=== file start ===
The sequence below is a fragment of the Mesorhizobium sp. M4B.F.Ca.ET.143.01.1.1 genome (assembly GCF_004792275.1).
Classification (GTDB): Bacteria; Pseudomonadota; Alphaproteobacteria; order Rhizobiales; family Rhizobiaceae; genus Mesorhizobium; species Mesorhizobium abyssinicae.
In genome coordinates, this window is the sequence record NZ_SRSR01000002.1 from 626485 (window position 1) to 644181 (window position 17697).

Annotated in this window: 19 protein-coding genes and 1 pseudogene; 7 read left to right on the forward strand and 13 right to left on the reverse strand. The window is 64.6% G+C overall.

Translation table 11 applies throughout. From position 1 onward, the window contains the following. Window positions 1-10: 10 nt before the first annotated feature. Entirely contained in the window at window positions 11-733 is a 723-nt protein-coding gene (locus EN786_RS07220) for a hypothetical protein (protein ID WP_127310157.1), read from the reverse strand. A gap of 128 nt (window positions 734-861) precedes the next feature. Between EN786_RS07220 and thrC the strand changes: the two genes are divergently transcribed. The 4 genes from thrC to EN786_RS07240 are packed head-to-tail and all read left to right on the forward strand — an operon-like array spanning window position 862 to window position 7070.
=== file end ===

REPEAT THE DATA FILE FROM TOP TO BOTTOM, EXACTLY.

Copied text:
The sequence below is a fragment of the Mesorhizobium sp. M4B.F.Ca.ET.143.01.1.1 genome (assembly GCF_004792275.1).
Classification (GTDB): Bacteria; Pseudomonadota; Alphaproteobacteria; order Rhizobiales; family Rhizobiaceae; genus Mesorhizobium; species Mesorhizobium abyssinicae.
In genome coordinates, this window is the sequence record NZ_SRSR01000002.1 from 626485 (window position 1) to 644181 (window position 17697).

Annotated in this window: 19 protein-coding genes and 1 pseudogene; 7 read left to right on the forward strand and 13 right to left on the reverse strand. The window is 64.6% G+C overall.

Translation table 11 applies throughout. From position 1 onward, the window contains the following. Window positions 1-10: 10 nt before the first annotated feature. Entirely contained in the window at window positions 11-733 is a 723-nt protein-coding gene (locus EN786_RS07220) for a hypothetical protein (protein ID WP_127310157.1), read from the reverse strand. A gap of 128 nt (window positions 734-861) precedes the next feature. Between EN786_RS07220 and thrC the strand changes: the two genes are divergently transcribed. The 4 genes from thrC to EN786_RS07240 are packed head-to-tail and all read left to right on the forward strand — an operon-like array spanning window position 862 to window position 7070.